No problem, but I think this may affect even the hackintoshes if they've got the same/similar MBR/GPT issue with the installer.

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A tip by William Maxwell solved the problem for me. Involved tweaking the size but not actually repartitioning, the boot volume with Disk Utility.

 

Note: PGP Desktop also appears to be a culprit, and I have it installed too, but the above tip worked without uninstalling PGP Desktop.

 

Now to just muster the guts to make the leap with the other known incompatibilities...

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That tip came in late for me ... I had already started the partition resize via gparted ... took ~8 hours! I basically inserted 200MB free space between partitions (via gparted) and now installer works fine !! I guess the other tip is a more efficient one though ...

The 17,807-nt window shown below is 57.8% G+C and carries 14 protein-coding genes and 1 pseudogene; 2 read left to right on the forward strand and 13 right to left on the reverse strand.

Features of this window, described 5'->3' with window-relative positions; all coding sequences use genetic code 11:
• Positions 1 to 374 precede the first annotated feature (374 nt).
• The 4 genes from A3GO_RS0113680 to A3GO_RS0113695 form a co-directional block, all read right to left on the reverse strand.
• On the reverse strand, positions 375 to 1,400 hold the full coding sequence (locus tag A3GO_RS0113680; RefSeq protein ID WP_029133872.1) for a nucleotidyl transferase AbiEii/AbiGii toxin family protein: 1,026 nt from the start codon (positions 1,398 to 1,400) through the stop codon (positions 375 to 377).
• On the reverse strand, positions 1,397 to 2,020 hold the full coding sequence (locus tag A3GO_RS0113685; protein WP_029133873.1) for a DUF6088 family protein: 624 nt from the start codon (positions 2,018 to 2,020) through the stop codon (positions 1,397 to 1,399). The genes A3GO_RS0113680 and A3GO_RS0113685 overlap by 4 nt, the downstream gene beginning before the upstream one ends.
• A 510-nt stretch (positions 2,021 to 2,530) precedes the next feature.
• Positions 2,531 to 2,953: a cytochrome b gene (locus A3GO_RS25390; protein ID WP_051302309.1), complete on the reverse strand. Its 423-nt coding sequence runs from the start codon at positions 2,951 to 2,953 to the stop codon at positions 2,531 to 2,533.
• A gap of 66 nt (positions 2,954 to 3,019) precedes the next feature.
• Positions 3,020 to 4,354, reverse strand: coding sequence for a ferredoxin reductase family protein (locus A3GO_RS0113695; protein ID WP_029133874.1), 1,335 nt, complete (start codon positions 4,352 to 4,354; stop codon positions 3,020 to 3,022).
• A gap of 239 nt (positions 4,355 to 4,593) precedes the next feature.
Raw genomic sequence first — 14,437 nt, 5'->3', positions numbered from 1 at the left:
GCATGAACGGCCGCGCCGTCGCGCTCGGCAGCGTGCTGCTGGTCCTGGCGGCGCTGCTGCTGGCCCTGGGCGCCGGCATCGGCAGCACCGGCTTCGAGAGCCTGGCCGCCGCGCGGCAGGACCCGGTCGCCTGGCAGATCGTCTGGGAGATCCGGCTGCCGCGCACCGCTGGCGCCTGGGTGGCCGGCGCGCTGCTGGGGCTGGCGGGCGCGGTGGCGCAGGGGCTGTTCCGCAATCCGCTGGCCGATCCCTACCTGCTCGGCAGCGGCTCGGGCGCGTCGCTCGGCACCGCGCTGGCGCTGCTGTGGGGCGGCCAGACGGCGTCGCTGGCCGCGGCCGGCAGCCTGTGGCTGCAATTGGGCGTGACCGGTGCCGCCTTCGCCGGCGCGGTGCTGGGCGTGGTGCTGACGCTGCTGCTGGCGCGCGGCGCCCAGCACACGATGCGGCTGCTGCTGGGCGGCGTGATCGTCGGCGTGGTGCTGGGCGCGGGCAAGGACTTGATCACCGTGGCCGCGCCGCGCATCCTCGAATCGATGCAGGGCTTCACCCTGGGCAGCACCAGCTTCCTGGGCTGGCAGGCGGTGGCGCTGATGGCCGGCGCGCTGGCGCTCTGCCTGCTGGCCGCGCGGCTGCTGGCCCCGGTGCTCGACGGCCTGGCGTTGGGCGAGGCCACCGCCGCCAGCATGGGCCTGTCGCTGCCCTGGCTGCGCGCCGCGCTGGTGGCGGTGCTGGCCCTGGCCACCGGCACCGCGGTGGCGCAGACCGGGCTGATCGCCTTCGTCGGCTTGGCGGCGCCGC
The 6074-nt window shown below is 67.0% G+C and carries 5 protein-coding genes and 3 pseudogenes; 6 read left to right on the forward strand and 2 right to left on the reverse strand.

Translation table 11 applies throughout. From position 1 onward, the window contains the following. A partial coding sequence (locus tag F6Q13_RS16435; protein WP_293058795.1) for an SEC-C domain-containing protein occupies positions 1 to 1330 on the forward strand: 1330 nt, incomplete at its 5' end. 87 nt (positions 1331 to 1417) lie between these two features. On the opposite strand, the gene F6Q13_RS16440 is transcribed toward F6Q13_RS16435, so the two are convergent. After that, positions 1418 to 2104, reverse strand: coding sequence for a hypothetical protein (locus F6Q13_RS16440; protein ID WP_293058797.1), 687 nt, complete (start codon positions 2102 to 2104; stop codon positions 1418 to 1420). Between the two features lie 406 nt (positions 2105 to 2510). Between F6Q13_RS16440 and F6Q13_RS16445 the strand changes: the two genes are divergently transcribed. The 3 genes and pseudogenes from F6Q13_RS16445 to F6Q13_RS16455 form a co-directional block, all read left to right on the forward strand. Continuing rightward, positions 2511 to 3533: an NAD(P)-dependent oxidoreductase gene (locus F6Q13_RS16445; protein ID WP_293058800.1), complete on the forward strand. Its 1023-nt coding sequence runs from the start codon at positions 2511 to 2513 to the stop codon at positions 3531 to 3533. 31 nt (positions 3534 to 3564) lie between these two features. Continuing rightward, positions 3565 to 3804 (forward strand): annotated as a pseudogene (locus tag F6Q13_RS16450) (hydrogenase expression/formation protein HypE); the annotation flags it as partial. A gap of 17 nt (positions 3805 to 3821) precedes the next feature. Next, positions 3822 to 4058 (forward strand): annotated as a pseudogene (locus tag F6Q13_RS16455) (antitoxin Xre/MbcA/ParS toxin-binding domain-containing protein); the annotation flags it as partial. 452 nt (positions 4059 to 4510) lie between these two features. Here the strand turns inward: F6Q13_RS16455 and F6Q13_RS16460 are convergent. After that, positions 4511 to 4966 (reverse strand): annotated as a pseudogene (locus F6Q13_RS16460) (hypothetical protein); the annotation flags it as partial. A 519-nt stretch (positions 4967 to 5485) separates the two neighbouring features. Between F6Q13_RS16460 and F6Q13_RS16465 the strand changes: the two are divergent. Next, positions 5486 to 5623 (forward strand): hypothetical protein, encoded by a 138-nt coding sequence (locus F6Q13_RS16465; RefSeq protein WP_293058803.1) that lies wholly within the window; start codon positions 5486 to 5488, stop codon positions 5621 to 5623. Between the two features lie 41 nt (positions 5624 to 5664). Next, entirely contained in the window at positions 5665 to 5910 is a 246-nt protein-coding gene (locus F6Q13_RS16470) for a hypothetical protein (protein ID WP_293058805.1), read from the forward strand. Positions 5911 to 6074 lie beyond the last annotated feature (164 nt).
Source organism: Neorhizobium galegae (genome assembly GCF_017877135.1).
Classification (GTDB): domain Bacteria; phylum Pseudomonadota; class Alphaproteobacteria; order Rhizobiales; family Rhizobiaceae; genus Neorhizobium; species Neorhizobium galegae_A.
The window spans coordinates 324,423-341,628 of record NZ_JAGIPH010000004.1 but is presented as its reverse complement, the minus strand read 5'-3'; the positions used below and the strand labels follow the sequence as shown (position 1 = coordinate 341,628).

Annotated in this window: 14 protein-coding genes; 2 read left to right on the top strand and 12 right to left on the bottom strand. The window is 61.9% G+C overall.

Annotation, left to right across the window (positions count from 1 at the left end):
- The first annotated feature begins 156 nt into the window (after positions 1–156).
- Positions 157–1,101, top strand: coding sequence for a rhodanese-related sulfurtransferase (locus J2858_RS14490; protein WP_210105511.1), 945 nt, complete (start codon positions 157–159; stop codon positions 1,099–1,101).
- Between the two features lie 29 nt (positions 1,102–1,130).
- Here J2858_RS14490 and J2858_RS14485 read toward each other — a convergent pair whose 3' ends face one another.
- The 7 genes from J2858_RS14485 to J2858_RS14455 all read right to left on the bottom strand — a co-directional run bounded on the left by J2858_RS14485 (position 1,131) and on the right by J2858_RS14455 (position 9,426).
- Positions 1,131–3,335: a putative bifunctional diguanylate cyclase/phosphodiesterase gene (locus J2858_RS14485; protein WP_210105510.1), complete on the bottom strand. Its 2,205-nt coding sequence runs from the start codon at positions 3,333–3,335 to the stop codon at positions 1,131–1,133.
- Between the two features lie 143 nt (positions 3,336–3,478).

For me, problem solved ;) ... gtg now ... will post back tomorrow ...

 

Thanks Rod, Charles! Thanks a bunch!

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Hi guys,

 

I have an early 2009 Aluminium Macbook on 10.5.8. When I was trying to upgrade it to 10.6, I'm unable to select my Leopard partition. I get the following error when I select my current Leopard partition:

 

<Booted into the installer>

Mac OS X cannot start up from this disk

 

<Running the Installer from within Leopard>

Mac OS X cannot be installed on "Leopard", because this disk cannot be used to start up your computer.

Here is another link I saw to day:

http://www.macfixit.com/article.php?story=20090901115158237

 

Hope this give more insight.

Lou Cioccio